Chiropractor Chandler AZ

Back of Knee Pain From Popliteus Trigger Points

Pain in the back of the knee is often associated with popliteus trigger points. The popliteus muscle travels across the back of the knee from the femur to the tibia, and it helps unlock the knee while standing. Several different types of tissue travel across the back of the knee including muscles, tendons, nerves, arteries, and veins.

People often develop the pain after walking for longer periods of time than they are accustomed to walking. Others may develop the posterior knee pain after yard or house work that requires squatting and bending. Others develop pain in the back of the knee after wearing poor fitting shoes or high heels.

The increase stress and strain to the muscles in the back of the knee lead to tissue damage in the popliteus muscle, causing it to develop a trigger point.

popliteus trigger point

Popliteus trigger points travel across the posterior aspect of the knee and into the upper calf. Palpation of the popliteus muscle reproduces the radiating pain.

Other muscles that cross the back of the knee include semitendinosus, semimembranosus, biceps femoris, and gastrocnemius. These muscles all play a role in knee flexion. They help support the knee during walking, running, and squatting movements.

Injuries that lead to popliteus trigger points often cause damage to other muscles that cross the back of the knee. Likewise chronic popliteus trigger points can lead to decreased lymphatic and venous flow across the back of the knee. Patients can develop increased swelling or edema in their lower leg as the result of popliteus muscle injuries.

Conservative Treatments

Therapeutic treatments for addressing soft tissue injuries involve massage therapy, manual therapy, trigger point therapy, Graston Technique, or Active Release Technique. These treatments increase blood flow, decrease muscle spasms, enhance flexibility, speed healing, and promote proper tissue repair.

When these treatments are incorporated into a treatment plan patients heal faster and are less likely to have long-term pain or soft tissue fibrosis or scar tissue in the injured muscle. These soft tissue treatments are incorporated with therapeutic exercise and flexibility programs.

Medical Treatments

NSAIDs are often prescribed for the initial acute injury stages. In severe cases that involve multiple joint regions, muscle relaxers or oral steroids can be given. Trigger point injections, botox, or steroid injections can be treatment options. Pain management is not usually required unless stronger medications or joint injections are required for treatment.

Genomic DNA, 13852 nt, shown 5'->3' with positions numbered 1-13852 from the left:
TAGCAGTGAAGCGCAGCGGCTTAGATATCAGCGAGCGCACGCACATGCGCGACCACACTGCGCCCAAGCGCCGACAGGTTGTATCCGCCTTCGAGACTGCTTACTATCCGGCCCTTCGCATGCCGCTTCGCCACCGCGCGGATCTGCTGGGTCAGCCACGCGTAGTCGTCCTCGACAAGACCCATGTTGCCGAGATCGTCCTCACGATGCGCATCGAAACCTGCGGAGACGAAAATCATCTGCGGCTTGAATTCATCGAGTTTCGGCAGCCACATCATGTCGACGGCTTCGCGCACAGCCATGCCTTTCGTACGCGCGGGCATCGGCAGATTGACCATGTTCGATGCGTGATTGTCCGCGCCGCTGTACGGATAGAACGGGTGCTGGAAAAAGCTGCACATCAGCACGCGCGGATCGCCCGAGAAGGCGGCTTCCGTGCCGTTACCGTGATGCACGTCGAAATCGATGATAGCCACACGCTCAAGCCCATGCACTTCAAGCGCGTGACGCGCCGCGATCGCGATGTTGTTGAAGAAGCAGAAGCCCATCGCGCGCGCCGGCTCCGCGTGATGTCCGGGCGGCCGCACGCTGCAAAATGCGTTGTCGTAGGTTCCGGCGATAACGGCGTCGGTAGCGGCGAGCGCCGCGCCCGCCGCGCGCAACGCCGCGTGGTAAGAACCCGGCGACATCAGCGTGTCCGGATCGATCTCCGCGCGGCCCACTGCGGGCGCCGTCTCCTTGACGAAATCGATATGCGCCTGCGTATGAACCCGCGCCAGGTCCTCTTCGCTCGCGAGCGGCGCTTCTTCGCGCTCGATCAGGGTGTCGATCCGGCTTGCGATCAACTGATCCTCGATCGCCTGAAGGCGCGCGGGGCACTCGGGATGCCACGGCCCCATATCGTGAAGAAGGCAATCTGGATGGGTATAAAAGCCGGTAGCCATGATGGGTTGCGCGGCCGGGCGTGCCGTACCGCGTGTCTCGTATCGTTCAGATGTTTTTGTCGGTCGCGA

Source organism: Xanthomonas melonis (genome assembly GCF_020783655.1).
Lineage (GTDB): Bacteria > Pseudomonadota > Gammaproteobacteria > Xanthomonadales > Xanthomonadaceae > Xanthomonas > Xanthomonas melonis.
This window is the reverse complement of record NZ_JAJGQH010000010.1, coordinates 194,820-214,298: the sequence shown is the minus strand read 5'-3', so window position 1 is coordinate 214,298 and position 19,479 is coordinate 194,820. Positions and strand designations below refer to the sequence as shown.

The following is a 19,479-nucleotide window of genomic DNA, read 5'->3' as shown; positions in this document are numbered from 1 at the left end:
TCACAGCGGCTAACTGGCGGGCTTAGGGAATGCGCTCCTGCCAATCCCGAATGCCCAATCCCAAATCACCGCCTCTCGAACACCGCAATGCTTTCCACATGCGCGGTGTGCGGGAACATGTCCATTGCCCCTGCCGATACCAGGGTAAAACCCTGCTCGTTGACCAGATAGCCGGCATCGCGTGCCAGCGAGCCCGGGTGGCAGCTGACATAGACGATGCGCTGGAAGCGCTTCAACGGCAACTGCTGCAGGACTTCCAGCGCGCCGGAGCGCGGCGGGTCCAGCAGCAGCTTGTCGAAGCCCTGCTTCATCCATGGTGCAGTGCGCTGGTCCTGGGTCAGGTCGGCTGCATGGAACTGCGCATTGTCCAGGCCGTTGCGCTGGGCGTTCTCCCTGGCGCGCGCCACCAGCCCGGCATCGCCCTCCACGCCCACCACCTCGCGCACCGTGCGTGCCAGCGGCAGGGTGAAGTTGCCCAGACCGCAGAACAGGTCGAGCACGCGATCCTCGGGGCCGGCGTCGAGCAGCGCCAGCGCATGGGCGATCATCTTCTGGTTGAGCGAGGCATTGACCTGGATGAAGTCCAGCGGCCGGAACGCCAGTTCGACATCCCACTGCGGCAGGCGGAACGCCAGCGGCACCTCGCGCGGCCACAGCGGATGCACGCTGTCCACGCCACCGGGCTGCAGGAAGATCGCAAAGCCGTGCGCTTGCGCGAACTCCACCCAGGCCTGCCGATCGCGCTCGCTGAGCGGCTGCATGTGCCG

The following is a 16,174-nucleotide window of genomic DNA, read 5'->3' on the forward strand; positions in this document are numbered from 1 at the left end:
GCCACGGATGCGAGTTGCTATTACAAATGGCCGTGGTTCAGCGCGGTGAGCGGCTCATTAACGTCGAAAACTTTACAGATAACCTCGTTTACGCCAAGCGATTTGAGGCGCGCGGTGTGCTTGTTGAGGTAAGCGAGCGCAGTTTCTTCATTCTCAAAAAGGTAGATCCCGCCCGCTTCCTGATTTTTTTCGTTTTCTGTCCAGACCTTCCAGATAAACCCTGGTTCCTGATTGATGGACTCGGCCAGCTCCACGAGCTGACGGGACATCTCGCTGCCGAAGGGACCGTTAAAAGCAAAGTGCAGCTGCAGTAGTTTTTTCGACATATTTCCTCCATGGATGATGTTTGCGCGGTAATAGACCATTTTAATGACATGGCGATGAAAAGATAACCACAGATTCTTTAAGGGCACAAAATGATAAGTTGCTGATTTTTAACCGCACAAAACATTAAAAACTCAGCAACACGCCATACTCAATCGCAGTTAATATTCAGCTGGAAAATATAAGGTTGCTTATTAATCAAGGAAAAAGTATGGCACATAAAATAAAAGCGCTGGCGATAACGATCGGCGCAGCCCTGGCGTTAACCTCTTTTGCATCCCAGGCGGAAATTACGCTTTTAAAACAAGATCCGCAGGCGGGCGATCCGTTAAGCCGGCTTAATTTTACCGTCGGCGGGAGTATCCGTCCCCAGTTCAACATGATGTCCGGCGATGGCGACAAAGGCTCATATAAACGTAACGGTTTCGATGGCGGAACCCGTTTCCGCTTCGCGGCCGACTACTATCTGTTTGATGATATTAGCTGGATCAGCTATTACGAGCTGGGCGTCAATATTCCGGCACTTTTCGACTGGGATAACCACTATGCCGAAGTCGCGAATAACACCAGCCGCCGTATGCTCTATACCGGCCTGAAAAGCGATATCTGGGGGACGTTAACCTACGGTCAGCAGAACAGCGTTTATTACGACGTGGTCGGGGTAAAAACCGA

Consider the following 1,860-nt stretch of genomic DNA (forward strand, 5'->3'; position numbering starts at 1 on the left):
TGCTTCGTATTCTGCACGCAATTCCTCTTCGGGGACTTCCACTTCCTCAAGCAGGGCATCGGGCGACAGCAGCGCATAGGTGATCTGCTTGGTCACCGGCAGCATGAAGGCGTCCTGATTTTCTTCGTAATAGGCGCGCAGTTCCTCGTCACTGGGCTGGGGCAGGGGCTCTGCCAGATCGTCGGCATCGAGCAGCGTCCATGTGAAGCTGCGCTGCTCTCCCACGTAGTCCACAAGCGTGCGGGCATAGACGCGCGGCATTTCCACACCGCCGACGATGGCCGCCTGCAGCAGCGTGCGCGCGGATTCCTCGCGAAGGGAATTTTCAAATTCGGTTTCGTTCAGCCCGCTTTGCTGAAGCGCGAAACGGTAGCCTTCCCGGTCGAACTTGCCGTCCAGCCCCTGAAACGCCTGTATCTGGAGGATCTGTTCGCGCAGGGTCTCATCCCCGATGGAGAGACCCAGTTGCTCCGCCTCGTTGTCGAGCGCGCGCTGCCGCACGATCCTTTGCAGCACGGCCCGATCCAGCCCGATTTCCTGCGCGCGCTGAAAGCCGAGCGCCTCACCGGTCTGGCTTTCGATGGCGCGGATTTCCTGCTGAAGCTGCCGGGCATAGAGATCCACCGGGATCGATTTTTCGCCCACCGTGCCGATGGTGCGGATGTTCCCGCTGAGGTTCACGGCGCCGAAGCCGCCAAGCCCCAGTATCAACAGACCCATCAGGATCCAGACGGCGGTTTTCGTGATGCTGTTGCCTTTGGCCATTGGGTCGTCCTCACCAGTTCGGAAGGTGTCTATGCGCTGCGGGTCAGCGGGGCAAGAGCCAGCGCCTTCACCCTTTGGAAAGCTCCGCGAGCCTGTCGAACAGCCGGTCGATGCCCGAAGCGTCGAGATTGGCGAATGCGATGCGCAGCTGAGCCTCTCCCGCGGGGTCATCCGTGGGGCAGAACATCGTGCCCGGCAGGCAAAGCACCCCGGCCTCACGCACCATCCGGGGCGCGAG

MRI and X-rays will not usually be ordered to evaluate mild to moderate muscle, tendon, and ligament injuries. Severe cases may utilize advanced imaging to rule out bone fractures, edema, nerve entrapments, tendon or muscle ruptures. NCV testing may be utilized in cases that also involve muscle, sensory, or reflex loss.

Sciatica is the term for radiating pain down the leg. Most commonly it comes from the back and radiates down the leg. Several back injuries and nerve entrapment injuries can cause sciatic pain in the leg. The pain patterns from a lumbar disc, lumbar joint sprain, sacroiliac sprain, or piriformis syndrome produces different patterns of radiating pain than trigger points. Proper identification of the pain pattern, along with reproduction of pain from palpation of the trigger point allows the provider and patient to feel comfortable with the diagnosis.

Likewise many trigger point injuries are associated with poor joint stabilization in the foot, knee, or hip. This leads to poor alignment and excessive forces being placed onto muscles and tendons. Iliotibial band Syndrome is common in runners who develop the injury because of weakness and poor stabilization of the leg and hip muscles. These runners will also have multiple trigger points in the quadriceps, psoas, gastroc, soleus, and gluteus medius.

Your chiropractor, physical therapist, occupational therapist, or physician will evaluate your condition and make a proper diagnosis and treatment recommendations. Ask them any questions you might have about your injury.


The lower extremity works as a comprehensive unit performing many of the repetitive tasks at home, work, and recreational sports. Injuries to one area of the musculature often indicate that additional damage has been incurred by other muscles.

Many therapeutic exercises can help restore proper strength and endurance to the leg muscles muscles. Isometric exercises are often the initial treatment exercises.

Followed by single plane rubber band exercises for hip, knee, and ankle; flexion, extension, adduction, abduction, circumduction, inversion, and eversion. Dynamic exercises involving stability foam, rubber discs, exercise ball, and BOSU balls can be performed on the floor. The more unstable of the surface the more effort and stabilization is required of all the lower extremity muscles.

Vibration plates enhance neuromuscular learning throughout the ankle, knee, foot, hip, and back muscles. Additional strength exercises can be found on the hip, knee, and foot strengthening pages. More information for injuries and treatments for knee pain and foot pain.

Our Chandler Chiropractic & Physical Therapy clinic treats patients with a variety of muscle, tendon, joint, and ligament injuries. The clinic provides treatment for runners, tri-athletes, and weekend warriors in addition to common headache, neck, and back patients traditionally seen in Chiropractic, Physical Therapy, Massage Therapy clinics. We work with all ages and abilities of the residents in Phoenix, Tempe, Gilbert, Mesa, and Chandler AZ.